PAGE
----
Chamberlain, S.D., will host a lunch stop on the 2016 Hemmings Motor News Great Race presented by Hagerty Friday, June 24, race organizers have announced.
The Great Race, the world’s premiere old car rally, will bring 120 of the world’s finest antique automobiles downtown to Main Street for the $150,000 event.
The race will start June 18 in San Rafael, Calif., and finish June 26 in Moline, Ill., on the banks of the Mississippi River.
Along the 2,400-mile route, competitors will travel parts of the Lincoln Highway in six states – California, Nevada, Utah, Wyoming, Iowa and Illinois – in addition to a side trip to South Dakota to see Mount Rushmore and the Badlands.
The Great Race, which began 33 years ago, is not a speed race, but a time/speed/distance rally. The vehicles, each with a driver and navigator, are given precise instructions each day that detail every move down to the second. They are scored at secret check points along the way and are penalized one second for each second either early or late. As in golf, the lowest score wins.
Cars start – and hopefully finish – one minute apart if all goes according to plan. The biggest part of the challenge other than staying on time and following the instructions is getting an old car to the finish line each day, organizers say.
The cars will arrive in Chamberlain starting at 1:30 p.m. at one-minute intervals for two hours. Each stop on the Great Race is free to the public and spectators will be able to visit with the participants and to look at the cars for several hours. It is common for kids to climb in the cars for a first-hand look. The Chamberlain Chamber of Commerce is helping with plans locally.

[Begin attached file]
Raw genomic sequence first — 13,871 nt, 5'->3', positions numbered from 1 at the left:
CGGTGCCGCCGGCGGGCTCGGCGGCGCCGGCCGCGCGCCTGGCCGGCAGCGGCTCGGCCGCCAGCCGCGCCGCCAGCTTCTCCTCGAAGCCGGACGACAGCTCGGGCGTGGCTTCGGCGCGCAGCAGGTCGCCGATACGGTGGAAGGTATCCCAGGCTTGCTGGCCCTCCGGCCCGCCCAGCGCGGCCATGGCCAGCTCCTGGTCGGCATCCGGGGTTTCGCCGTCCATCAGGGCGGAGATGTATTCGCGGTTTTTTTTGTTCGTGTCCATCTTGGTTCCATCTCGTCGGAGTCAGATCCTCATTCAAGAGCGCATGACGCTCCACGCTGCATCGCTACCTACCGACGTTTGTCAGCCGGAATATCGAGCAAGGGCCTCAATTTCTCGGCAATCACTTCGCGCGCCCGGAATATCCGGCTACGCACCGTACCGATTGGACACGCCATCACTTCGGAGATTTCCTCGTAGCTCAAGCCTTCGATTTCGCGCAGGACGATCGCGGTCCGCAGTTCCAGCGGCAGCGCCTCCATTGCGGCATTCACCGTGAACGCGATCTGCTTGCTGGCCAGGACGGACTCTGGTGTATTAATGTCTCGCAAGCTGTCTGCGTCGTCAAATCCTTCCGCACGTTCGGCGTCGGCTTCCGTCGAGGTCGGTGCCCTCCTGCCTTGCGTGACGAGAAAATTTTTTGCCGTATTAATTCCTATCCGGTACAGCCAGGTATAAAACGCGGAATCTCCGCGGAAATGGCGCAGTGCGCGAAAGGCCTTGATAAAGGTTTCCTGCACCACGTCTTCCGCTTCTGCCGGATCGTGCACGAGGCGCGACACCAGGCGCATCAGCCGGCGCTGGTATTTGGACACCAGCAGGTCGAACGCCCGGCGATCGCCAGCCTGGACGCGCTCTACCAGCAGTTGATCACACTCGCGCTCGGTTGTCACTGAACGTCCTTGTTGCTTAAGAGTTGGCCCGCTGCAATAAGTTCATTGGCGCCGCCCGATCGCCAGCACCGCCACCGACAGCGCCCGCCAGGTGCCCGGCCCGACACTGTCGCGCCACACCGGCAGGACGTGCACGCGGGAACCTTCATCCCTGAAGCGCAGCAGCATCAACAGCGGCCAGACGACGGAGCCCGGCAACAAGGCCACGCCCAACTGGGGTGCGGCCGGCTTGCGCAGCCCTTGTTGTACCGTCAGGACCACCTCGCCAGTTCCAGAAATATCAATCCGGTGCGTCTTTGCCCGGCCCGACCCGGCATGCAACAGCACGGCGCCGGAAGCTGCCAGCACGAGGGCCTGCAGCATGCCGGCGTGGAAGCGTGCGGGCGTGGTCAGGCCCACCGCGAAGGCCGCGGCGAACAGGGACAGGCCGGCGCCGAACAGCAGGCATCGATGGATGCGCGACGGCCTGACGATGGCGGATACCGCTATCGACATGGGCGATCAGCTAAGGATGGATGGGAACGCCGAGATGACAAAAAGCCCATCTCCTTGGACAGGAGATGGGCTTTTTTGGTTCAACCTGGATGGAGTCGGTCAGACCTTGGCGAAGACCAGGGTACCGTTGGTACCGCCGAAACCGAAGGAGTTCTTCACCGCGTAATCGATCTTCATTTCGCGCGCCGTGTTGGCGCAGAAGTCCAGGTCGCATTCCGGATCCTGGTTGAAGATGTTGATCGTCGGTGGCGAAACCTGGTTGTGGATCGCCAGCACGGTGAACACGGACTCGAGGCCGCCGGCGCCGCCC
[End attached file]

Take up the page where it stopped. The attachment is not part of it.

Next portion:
Cars built in 1972 and earlier are eligible, with most entries having been manufactured before World War II. In the 2015 Great Race a 1916 Hudson Hillclimber won the event when it finished on the Santa Monica Pier. That vehicle, driven by Fairport, N.Y., native Howard Sharp and navigated by his son Doug, will again be in this year’s event. They won $50,000 for finishing first overall.
A 1916 Hudson Indy Racer, a 1916 Hudson Four Passenger Speedster, a 1916 Chevrolet Phaeton, a 1917 Peerless Racer and a chain-driven 1918 American LaFrance Speedster are the oldest cars in the event.
The 2016 winners will again receive $50,000 of the $150,000 total purse.
Over the decades, the Great Race has stopped in hundreds of cities big and small, from tiny Austin, Nev., to New York City.
“When the Great Race pulls into a city it becomes an instant festival,” race director Jeff Stumb said. “Last year we had three overnight stops with more than 10,000 spectators on our way to having 250,000 people see the Great Race during the event.”
The overnight stops, in order, are Old Sacramento, Calif.; Reno, Nev.; Elko, Nev.; Evanston, Wyo.; Cheyenne, Wyo.; Rapid City, S.D.; Sioux Falls, S.D.; and Cedar Rapids, Iowa; before finishing in Moline.
Lunch stops, in order, are Vacaville, Calif.; Gardnerville, Nev.; Austin, Nev.; Wendover, Utah; Rawlins, Wyo.; Lusk, Wyo.; Chamberlain, S.D.; Mason City, Iowa; and Walcott, Iowa.
The event was started in 1983 by Tom McRae and it takes its name from the 1965 movie, The Great Race, which starred Tony Curtis, Jack Lemmon, Natalie Wood and Peter Falk. The movie is a comedy based on the real life 1908 automobile race from New York to Paris. In 2004, Tony Curtis was the guest of the Great Race and rode in his car from the movie, the Leslie Special.
The Great Race gained a huge following from late night showings on ESPN when the network was just starting out in the early 1980s. The first entrant, Curtis Graf of Irving, Texas, is still a participant today.
The event’s main sponsors are Hemmings Motor News, Hagerty, Coker Tire, Reliable Carriers and Toyota.
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